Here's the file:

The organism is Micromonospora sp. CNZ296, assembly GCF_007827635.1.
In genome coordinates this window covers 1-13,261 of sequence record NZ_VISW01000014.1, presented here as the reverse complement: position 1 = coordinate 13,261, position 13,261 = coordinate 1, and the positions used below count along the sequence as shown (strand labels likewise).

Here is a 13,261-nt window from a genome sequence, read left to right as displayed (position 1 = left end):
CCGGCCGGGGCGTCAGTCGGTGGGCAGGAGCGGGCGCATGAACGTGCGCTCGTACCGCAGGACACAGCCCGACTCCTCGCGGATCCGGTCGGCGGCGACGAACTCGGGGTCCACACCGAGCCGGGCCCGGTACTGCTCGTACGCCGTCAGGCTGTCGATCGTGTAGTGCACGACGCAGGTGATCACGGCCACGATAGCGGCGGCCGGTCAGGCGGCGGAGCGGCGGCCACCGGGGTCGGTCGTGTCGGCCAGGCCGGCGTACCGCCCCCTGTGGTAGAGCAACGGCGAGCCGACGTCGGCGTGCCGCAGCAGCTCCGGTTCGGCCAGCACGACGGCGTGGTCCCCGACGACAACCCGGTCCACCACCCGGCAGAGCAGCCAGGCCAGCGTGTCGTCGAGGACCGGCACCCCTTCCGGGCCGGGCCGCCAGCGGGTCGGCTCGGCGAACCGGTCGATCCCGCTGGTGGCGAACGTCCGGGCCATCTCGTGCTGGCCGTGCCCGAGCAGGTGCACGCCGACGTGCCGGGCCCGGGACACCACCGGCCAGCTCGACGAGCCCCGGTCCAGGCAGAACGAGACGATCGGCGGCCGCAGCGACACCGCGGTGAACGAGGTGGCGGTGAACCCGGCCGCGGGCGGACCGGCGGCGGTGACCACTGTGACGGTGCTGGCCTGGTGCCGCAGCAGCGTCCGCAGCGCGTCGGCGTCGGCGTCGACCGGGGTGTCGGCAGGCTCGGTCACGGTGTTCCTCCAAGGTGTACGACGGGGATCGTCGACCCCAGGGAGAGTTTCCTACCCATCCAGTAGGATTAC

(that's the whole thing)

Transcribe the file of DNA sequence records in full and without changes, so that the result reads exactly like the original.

The organism is Micromonospora sp. CNZ296, assembly GCF_007827635.1.
In genome coordinates this window covers 1-13,261 of sequence record NZ_VISW01000014.1, presented here as the reverse complement: position 1 = coordinate 13,261, position 13,261 = coordinate 1, and the positions used below count along the sequence as shown (strand labels likewise).

Here is a 13,261-nt window from a genome sequence, read left to right as displayed (position 1 = left end):
CCGGCCGGGGCGTCAGTCGGTGGGCAGGAGCGGGCGCATGAACGTGCGCTCGTACCGCAGGACACAGCCCGACTCCTCGCGGATCCGGTCGGCGGCGACGAACTCGGGGTCCACACCGAGCCGGGCCCGGTACTGCTCGTACGCCGTCAGGCTGTCGATCGTGTAGTGCACGACGCAGGTGATCACGGCCACGATAGCGGCGGCCGGTCAGGCGGCGGAGCGGCGGCCACCGGGGTCGGTCGTGTCGGCCAGGCCGGCGTACCGCCCCCTGTGGTAGAGCAACGGCGAGCCGACGTCGGCGTGCCGCAGCAGCTCCGGTTCGGCCAGCACGACGGCGTGGTCCCCGACGACAACCCGGTCCACCACCCGGCAGAGCAGCCAGGCCAGCGTGTCGTCGAGGACCGGCACCCCTTCCGGGCCGGGCCGCCAGCGGGTCGGCTCGGCGAACCGGTCGATCCCGCTGGTGGCGAACGTCCGGGCCATCTCGTGCTGGCCGTGCCCGAGCAGGTGCACGCCGACGTGCCGGGCCCGGGACACCACCGGCCAGCTCGACGAGCCCCGGTCCAGGCAGAACGAGACGATCGGCGGCCGCAGCGACACCGCGGTGAACGAGGTGGCGGTGAACCCGGCCGCGGGCGGACCGGCGGCGGTGACCACTGTGACGGTGCTGGCCTGGTGCCGCAGCAGCGTCCGCAGCGCGTCGGCGTCGGCGTCGACCGGGGTGTCGGCAGGCTCGGTCACGGTGTTCCTCCAAGGTGTACGACGGGGATCGTCGACCCCAGGGAGAGTTTCCTACCCATCCAGTAGGATTAC